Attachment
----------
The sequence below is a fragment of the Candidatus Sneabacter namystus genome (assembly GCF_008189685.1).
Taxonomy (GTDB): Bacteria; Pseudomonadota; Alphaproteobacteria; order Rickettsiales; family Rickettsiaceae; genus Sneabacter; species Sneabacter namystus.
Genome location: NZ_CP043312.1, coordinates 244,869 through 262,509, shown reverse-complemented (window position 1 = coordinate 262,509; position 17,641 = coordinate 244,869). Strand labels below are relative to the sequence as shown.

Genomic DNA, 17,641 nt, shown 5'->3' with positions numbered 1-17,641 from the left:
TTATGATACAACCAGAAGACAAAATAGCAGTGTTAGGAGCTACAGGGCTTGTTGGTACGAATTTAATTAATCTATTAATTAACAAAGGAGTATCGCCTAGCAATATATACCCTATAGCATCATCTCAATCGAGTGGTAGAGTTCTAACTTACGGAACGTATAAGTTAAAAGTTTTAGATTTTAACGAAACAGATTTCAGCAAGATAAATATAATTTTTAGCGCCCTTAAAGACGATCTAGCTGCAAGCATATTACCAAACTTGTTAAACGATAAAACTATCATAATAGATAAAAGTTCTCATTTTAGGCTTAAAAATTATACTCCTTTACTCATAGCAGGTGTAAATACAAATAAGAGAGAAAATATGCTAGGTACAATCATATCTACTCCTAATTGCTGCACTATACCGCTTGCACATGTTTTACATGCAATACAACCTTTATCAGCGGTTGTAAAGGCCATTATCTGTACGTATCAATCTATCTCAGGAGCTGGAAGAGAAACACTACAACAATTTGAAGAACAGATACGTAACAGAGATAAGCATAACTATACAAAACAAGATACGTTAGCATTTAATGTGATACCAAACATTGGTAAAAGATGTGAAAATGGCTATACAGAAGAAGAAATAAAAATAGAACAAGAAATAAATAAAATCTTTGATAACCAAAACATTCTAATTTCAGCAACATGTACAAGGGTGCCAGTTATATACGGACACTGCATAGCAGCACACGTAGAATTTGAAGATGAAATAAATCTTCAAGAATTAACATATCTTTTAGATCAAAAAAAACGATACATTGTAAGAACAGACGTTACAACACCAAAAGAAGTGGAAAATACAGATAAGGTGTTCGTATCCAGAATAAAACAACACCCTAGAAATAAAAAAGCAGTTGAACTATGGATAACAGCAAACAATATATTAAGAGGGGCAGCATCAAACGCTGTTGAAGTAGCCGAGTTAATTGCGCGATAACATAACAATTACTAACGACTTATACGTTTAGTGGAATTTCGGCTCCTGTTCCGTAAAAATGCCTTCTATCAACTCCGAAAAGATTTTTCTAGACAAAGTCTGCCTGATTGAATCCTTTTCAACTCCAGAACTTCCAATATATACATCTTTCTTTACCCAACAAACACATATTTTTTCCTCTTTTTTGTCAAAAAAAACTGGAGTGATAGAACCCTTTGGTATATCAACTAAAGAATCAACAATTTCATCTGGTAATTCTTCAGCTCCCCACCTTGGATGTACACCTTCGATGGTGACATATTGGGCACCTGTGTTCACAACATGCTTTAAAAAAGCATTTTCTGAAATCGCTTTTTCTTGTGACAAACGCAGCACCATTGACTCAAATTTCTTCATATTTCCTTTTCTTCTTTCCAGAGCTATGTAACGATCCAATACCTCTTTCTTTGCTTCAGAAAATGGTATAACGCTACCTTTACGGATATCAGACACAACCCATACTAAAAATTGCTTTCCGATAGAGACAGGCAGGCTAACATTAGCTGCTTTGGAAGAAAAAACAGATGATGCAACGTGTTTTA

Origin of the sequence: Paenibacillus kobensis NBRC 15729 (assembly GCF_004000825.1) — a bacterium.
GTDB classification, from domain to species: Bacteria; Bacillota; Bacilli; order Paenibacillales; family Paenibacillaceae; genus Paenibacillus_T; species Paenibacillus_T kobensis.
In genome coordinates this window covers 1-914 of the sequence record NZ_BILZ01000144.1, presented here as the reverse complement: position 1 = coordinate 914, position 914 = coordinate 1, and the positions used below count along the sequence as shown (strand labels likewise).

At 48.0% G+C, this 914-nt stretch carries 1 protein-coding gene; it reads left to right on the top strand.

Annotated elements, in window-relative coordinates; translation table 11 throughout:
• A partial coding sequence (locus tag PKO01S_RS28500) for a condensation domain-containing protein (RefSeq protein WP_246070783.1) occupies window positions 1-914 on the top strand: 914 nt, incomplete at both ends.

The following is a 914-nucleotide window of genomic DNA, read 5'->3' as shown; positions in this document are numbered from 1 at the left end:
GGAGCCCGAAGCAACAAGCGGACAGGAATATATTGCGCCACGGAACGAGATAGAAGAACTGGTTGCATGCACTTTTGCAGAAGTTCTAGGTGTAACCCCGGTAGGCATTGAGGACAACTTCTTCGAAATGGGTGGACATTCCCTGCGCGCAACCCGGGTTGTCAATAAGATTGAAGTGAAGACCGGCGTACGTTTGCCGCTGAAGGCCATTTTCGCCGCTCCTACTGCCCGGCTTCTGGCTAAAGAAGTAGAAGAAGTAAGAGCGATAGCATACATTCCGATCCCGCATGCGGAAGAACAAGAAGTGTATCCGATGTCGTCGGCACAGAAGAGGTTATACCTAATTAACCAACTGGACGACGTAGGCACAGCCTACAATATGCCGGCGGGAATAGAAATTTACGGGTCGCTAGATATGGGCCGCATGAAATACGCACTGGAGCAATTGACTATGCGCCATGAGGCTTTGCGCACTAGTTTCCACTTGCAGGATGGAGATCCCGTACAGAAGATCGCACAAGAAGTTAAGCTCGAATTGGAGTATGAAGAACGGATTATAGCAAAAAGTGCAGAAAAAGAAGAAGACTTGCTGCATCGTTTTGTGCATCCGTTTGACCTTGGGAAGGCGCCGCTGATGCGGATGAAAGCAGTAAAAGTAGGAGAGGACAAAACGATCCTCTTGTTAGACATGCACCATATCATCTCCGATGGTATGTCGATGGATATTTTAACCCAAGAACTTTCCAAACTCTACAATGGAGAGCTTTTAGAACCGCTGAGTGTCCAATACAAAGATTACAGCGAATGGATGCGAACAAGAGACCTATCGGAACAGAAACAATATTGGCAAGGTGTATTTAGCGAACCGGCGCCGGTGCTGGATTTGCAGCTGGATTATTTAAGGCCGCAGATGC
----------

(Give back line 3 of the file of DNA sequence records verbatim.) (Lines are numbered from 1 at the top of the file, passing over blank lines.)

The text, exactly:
Genome location: NZ_CP043312.1, coordinates 244,869 through 262,509, shown reverse-complemented (window position 1 = coordinate 262,509; position 17,641 = coordinate 244,869). Strand labels below are relative to the sequence as shown.